Those who work to collect and distribute gifts this month say they see the prayers families have written as much more than decorations on the Christmas tree.

Tags with prayers are hung on a prayer tree at the Salvation Army's Christmas Bureau on Oct. 31, 2017.
David T. Foster III dtfoster@charlotteobserver.com

As they worked to register families, Salvation Army staff and volunteers paused by the tree periodically and read the prayers, offering up their own as well. Once the holiday season is through, the prayer cards are taken down and distributed to area churches (local Latino churches receive many of the prayers written in Spanish), Salvation Army staff and the local Salvation Army board, Broome says.

“We always want people to know we’re praying for them, we care about them and we want to be of help to them,” says Major Larry Broome, area commander of the Salvation Army of Greater Charlotte. “We don’t want people to think we’re only about toys.”

“We want to make sure people know, when they’re in their neediest, that there is hope,” Broome says.

“Some (parents) have to think about: Do I get toys for my kids or do I buy food or pay rent? We’re helping them with basic physical needs,” Broome says. “This time of year puts people in worse dire straits than they would normally be in.”

Tags with prayers are hung on a prayer tree at the Salvation Army's Christmas Bureau. The tag on the left reads: “God in heaven, thank you for all of the blessings for my loving family here in the U.S. and in Honduras, and for all the world, much health, life and peace.”
David T. Foster III dtfoster@charlotteobserver.com

On a chilly October morning, a woman named Benita sat in line to register her 6-month-old baby, Sofia, for gifts.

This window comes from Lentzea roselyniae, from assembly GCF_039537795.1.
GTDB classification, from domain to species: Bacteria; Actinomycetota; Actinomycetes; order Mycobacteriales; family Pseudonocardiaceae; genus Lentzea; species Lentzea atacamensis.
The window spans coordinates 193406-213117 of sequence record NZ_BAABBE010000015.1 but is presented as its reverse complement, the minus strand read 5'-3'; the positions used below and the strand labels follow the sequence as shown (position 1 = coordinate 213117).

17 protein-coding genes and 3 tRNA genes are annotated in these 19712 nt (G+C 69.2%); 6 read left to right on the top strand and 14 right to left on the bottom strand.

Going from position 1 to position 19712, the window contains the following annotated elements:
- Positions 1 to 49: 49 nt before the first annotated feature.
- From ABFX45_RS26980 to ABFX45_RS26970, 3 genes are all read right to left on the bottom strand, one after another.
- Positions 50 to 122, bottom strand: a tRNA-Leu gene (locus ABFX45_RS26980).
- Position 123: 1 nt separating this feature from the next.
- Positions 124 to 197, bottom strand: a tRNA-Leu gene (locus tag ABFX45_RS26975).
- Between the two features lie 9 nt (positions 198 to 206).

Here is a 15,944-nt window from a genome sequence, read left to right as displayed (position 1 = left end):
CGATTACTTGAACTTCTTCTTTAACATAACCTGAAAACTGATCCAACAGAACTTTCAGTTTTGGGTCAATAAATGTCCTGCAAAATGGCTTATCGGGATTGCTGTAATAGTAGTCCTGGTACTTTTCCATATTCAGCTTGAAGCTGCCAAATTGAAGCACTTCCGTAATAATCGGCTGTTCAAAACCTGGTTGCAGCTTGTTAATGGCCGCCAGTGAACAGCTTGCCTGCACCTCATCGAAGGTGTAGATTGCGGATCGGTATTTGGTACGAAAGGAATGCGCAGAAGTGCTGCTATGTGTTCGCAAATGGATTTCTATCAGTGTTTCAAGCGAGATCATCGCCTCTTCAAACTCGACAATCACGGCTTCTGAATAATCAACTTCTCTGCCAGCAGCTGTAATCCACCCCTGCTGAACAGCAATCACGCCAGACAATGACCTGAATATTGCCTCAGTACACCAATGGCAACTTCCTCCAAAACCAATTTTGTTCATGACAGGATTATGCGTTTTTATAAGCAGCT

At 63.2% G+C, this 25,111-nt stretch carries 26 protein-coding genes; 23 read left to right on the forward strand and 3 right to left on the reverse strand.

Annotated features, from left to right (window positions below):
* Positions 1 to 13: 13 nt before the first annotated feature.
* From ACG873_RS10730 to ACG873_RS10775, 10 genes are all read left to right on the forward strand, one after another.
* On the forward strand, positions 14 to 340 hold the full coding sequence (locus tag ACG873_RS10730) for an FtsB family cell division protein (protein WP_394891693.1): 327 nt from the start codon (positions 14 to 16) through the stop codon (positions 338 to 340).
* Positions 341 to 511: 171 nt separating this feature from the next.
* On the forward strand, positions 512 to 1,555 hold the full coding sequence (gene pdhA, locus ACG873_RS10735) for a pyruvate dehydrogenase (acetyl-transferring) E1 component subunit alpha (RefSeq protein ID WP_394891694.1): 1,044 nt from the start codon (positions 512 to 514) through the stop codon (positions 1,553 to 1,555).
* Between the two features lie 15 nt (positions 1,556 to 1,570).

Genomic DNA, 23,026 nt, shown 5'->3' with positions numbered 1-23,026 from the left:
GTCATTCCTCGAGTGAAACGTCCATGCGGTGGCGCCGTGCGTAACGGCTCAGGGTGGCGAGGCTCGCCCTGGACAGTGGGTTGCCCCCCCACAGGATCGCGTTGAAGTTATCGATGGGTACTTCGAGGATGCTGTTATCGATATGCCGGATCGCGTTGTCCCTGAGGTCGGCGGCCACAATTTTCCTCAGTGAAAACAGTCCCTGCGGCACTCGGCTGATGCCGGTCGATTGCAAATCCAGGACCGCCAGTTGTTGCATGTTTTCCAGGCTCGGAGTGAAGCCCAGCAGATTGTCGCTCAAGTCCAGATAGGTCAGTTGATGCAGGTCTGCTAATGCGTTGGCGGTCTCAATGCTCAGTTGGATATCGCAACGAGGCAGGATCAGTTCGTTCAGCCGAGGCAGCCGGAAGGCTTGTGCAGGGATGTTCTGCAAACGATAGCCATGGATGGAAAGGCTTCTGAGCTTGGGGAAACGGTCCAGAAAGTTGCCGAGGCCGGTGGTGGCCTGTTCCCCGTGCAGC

She’d been to the Christmas bureau for help when her older children, now ages 15 and 13, were little.

In recent years, the family income has been good enough to not ask for help at Christmas. However, now that she’s out of work and caring for her infant, the family needs help paying for items like warm clothes, shoes and baby toys for Sofia.

“It helps me to see that people care,” she says.

Empty Stocking Fund

The Charlotte Observer has sponsored the Empty Stocking Fund since about 1920. In recent years, Observer readers have contributed an average of nearly $370,000 annually to buy needy children gifts for Christmas. All of the donations go to the Salvation Army’s Christmas Bureau, which buys toys, food, clothing and gift cards for families. To qualify, a recipient must submit verification of income, address and other information that demonstrates need. For five days in mid-December, up to 3,000 volunteers help distribute the gifts to families. We’ll publish all donors’ names. If the contributor gives in someone’s memory or honor, we’ll publish that name, too. Contributors can remain anonymous.

How to help

To donate online: www.charlotteobserver.com/living/helping-others/empty-stocking-fund/article116262948.html. Send checks to: The Empty Stocking Fund, P.O. Box 37269, Charlotte, NC 28237-7269. Questions about your donation: 704-358-5520. For helping families through the Salvation Army: 704-714-4725.